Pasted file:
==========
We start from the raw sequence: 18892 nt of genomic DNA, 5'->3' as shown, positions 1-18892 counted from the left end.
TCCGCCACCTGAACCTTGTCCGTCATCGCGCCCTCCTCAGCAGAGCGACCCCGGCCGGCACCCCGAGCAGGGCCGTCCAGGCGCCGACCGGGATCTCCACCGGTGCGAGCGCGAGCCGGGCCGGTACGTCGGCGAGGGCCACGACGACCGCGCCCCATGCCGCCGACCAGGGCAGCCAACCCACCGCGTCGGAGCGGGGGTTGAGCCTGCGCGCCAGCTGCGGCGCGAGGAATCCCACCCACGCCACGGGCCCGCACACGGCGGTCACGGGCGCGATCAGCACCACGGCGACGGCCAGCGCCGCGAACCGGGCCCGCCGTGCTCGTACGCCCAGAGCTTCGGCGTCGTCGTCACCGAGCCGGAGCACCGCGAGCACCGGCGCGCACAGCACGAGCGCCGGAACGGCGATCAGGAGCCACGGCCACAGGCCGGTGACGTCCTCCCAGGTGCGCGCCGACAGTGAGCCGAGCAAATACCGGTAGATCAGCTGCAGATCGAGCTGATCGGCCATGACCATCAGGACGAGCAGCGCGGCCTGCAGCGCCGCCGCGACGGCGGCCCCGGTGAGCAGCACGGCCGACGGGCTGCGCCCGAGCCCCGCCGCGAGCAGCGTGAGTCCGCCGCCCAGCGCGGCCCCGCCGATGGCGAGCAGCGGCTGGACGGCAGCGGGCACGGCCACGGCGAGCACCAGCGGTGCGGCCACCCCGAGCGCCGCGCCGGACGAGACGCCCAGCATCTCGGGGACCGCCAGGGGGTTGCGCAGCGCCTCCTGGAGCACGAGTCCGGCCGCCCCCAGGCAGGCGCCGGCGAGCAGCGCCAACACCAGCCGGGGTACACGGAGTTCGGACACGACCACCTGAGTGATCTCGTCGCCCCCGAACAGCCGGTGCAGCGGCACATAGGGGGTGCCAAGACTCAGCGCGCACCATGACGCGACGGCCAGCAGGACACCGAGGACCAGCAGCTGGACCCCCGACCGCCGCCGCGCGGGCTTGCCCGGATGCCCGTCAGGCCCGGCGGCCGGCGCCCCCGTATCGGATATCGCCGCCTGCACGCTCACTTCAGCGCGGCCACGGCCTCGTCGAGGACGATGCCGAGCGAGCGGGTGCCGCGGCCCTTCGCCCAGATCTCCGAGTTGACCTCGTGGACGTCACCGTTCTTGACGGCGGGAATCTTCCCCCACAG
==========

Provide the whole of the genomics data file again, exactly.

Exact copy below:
We start from the raw sequence: 18892 nt of genomic DNA, 5'->3' as shown, positions 1-18892 counted from the left end.
TCCGCCACCTGAACCTTGTCCGTCATCGCGCCCTCCTCAGCAGAGCGACCCCGGCCGGCACCCCGAGCAGGGCCGTCCAGGCGCCGACCGGGATCTCCACCGGTGCGAGCGCGAGCCGGGCCGGTACGTCGGCGAGGGCCACGACGACCGCGCCCCATGCCGCCGACCAGGGCAGCCAACCCACCGCGTCGGAGCGGGGGTTGAGCCTGCGCGCCAGCTGCGGCGCGAGGAATCCCACCCACGCCACGGGCCCGCACACGGCGGTCACGGGCGCGATCAGCACCACGGCGACGGCCAGCGCCGCGAACCGGGCCCGCCGTGCTCGTACGCCCAGAGCTTCGGCGTCGTCGTCACCGAGCCGGAGCACCGCGAGCACCGGCGCGCACAGCACGAGCGCCGGAACGGCGATCAGGAGCCACGGCCACAGGCCGGTGACGTCCTCCCAGGTGCGCGCCGACAGTGAGCCGAGCAAATACCGGTAGATCAGCTGCAGATCGAGCTGATCGGCCATGACCATCAGGACGAGCAGCGCGGCCTGCAGCGCCGCCGCGACGGCGGCCCCGGTGAGCAGCACGGCCGACGGGCTGCGCCCGAGCCCCGCCGCGAGCAGCGTGAGTCCGCCGCCCAGCGCGGCCCCGCCGATGGCGAGCAGCGGCTGGACGGCAGCGGGCACGGCCACGGCGAGCACCAGCGGTGCGGCCACCCCGAGCGCCGCGCCGGACGAGACGCCCAGCATCTCGGGGACCGCCAGGGGGTTGCGCAGCGCCTCCTGGAGCACGAGTCCGGCCGCCCCCAGGCAGGCGCCGGCGAGCAGCGCCAACACCAGCCGGGGTACACGGAGTTCGGACACGACCACCTGAGTGATCTCGTCGCCCCCGAACAGCCGGTGCAGCGGCACATAGGGGGTGCCAAGACTCAGCGCGCACCATGACGCGACGGCCAGCAGGACACCGAGGACCAGCAGCTGGACCCCCGACCGCCGCCGCGCGGGCTTGCCCGGATGCCCGTCAGGCCCGGCGGCCGGCGCCCCCGTATCGGATATCGCCGCCTGCACGCTCACTTCAGCGCGGCCACGGCCTCGTCGAGGACGATGCCGAGCGAGCGGGTGCCGCGGCCCTTCGCCCAGATCTCCGAGTTGACCTCGTGGACGTCACCGTTCTTGACGGCGGGAATCTTCCCCCACAG